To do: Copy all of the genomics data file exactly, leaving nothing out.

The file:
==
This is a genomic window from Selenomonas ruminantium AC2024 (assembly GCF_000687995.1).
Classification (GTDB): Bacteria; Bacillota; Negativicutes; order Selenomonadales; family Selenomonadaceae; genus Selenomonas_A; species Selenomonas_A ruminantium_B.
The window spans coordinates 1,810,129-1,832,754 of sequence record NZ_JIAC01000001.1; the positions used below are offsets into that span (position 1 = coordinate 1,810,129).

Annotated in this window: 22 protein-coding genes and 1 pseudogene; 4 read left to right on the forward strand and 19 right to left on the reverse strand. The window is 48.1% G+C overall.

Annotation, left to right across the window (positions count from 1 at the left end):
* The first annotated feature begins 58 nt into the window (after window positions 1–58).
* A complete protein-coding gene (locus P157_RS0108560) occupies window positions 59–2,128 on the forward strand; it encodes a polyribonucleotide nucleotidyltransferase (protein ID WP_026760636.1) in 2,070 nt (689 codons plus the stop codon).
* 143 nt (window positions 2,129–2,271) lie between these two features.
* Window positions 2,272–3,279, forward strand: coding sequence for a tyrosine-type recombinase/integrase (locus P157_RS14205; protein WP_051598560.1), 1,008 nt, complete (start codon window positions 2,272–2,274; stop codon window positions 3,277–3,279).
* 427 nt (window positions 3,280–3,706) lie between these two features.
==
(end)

This is a genomic window from Selenomonas ruminantium AC2024 (assembly GCF_000687995.1).
Classification (GTDB): Bacteria; Bacillota; Negativicutes; order Selenomonadales; family Selenomonadaceae; genus Selenomonas_A; species Selenomonas_A ruminantium_B.
The window spans coordinates 1,810,129-1,832,754 of sequence record NZ_JIAC01000001.1; the positions used below are offsets into that span (position 1 = coordinate 1,810,129).

Annotated in this window: 22 protein-coding genes and 1 pseudogene; 4 read left to right on the forward strand and 19 right to left on the reverse strand. The window is 48.1% G+C overall.

Annotation, left to right across the window (positions count from 1 at the left end):
* The first annotated feature begins 58 nt into the window (after window positions 1–58).
* A complete protein-coding gene (locus P157_RS0108560) occupies window positions 59–2,128 on the forward strand; it encodes a polyribonucleotide nucleotidyltransferase (protein ID WP_026760636.1) in 2,070 nt (689 codons plus the stop codon).
* 143 nt (window positions 2,129–2,271) lie between these two features.
* Window positions 2,272–3,279, forward strand: coding sequence for a tyrosine-type recombinase/integrase (locus P157_RS14205; protein WP_051598560.1), 1,008 nt, complete (start codon window positions 2,272–2,274; stop codon window positions 3,277–3,279).
* 427 nt (window positions 3,280–3,706) lie between these two features.